King's College London
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The great leveller: humanity's struggle against infectious disease

Photo-set on sleeping sickness

Human trypanosomiasis, or sleeping sickness, is a disease which is peculiar to Africa, and has been present in the continent for many centuries, if not from the earliest origin of human habitation. It is a chronic disease which is distributed across West and Central Africa at specific geographical locations, occurring often when man-created habitats meld into tropical rainforest.

Its transmission depends, among other factors, on the ecological relationship between the human and the tsetse fly. The tsetse fly transmits the trypanosome (or parasite) to the human host. The disease can produce a huge array of symptoms, a number of which can be confused with those of malaria, making diagnosis difficult.

Over a period of several months or years, the patient enters the final stage, when the parasites have invaded all the organs, and the symptoms of comatose sleep or death occur, giving the disease its name of ‘sleeping sickness’.

The loose leaf picture set reproduced below was one of a number published in the late 1940s with the intention of publicising the ostensibly enlightened and humanitarian aspects of British colonial rule, and of defending it against colonialism’s critics. The set depicts colonial medical work against sleeping sickness.

The breakthroughs in tropical medicine at the beginning of the 20th century, which occurred as a consequence of advances in bacteriology, parasitology and later through synthetic pharmacology, served throughout the colonial period as a justification for formal colonial rule in Africa.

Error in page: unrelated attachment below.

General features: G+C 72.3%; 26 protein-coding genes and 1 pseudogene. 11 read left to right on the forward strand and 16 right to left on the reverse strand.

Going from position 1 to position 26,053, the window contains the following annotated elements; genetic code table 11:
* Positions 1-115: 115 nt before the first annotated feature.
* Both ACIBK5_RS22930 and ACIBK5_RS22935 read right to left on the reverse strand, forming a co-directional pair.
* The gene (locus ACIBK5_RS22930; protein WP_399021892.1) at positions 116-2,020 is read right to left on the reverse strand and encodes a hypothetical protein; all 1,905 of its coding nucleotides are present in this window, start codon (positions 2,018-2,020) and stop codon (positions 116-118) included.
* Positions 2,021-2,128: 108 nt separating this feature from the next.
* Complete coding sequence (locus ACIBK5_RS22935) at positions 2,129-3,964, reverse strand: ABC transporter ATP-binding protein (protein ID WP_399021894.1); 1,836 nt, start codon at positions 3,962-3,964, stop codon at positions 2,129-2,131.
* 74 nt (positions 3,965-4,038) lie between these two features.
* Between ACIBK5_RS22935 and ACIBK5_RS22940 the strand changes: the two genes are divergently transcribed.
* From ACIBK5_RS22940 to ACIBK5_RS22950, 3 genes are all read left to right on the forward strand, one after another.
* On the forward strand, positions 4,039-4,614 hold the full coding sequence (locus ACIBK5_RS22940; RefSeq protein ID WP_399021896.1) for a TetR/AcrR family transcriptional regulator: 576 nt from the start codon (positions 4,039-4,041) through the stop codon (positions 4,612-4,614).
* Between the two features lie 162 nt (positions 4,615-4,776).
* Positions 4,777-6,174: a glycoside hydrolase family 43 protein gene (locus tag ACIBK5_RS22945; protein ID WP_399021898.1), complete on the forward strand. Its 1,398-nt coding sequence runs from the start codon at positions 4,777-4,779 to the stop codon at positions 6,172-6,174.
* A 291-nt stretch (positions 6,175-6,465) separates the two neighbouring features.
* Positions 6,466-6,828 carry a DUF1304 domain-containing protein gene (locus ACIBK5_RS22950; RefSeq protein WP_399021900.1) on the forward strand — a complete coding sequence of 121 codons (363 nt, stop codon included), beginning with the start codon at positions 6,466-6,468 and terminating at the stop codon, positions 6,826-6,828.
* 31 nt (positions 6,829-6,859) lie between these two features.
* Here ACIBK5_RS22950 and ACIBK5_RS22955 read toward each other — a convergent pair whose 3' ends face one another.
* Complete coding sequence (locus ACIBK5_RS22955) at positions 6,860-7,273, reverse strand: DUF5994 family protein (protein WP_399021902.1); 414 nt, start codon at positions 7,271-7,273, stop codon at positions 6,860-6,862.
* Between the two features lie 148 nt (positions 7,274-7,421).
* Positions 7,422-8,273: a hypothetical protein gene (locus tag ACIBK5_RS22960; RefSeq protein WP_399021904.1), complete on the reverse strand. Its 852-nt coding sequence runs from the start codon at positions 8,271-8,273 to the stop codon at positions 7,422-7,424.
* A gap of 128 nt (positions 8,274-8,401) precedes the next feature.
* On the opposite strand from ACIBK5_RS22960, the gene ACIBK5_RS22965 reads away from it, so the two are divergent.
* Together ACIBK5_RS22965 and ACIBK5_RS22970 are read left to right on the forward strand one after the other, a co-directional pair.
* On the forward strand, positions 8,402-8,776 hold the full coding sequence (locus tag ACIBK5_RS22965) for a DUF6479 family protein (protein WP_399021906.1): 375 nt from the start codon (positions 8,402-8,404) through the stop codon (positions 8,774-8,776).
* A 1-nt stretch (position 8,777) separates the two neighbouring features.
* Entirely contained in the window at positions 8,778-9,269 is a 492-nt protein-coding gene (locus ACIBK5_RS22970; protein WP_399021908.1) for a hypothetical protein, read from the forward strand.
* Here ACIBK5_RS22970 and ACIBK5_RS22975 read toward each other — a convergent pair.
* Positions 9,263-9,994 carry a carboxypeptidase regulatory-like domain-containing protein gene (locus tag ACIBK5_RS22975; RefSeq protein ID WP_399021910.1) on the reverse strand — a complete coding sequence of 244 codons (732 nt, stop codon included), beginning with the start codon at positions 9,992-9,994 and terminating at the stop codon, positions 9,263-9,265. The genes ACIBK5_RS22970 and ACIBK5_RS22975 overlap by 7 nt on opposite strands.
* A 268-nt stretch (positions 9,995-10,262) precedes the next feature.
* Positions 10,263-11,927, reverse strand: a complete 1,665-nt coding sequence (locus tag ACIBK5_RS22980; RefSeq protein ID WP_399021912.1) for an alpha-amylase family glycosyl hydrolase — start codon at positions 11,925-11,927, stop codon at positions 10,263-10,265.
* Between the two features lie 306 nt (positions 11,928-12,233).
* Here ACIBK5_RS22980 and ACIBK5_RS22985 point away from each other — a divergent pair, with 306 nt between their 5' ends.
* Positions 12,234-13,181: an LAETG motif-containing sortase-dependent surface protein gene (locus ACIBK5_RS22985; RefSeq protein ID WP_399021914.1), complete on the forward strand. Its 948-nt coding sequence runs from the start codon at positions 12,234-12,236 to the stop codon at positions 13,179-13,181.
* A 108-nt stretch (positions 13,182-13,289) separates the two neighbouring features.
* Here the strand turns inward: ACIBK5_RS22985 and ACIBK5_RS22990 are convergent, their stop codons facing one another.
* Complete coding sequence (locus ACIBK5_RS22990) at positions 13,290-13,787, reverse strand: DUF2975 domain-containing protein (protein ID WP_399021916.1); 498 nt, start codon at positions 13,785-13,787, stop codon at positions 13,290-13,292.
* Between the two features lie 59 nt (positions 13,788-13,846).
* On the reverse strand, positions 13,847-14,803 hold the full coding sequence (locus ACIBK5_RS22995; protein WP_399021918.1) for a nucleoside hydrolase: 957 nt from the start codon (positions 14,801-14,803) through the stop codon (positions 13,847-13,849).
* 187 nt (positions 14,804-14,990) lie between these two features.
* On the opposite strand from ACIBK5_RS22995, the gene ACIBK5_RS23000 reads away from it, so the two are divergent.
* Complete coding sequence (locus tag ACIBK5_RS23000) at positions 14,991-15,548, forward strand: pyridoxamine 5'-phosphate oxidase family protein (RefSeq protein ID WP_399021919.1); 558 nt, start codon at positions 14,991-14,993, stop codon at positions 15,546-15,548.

The advent of colonial rule in Africa caused outbreaks of sleeping sickness, as the colonists advanced through the continent by river routes, which are among the habitats of the tsetse fly. Similar pre-colonial patterns of war and conquest in African history, resulting in the disturbance of settlement patterns, and therefore of the relationship between tsetse fly and human, had also resulted in similar outbreaks.

Because the trypanosome which produces sleeping sickness has the ability to evade the human host’s antibodies, efforts to produce vaccines were, until the late 1980s, ineffective and often produced harmful or fatal side effects.

The options open to colonial powers, apart from attempts at tsetse fly eradication (which were ineffective, as the ecological conditions for the spread of tsetse fly were exacerbated by the imposition of colonialism) were isolation, quarantine and resettlement, all of which provoked Africans’ resentment. They had, through many centuries of experience, devised ways of co-existing with the tsetse fly, which Europeans ignored.

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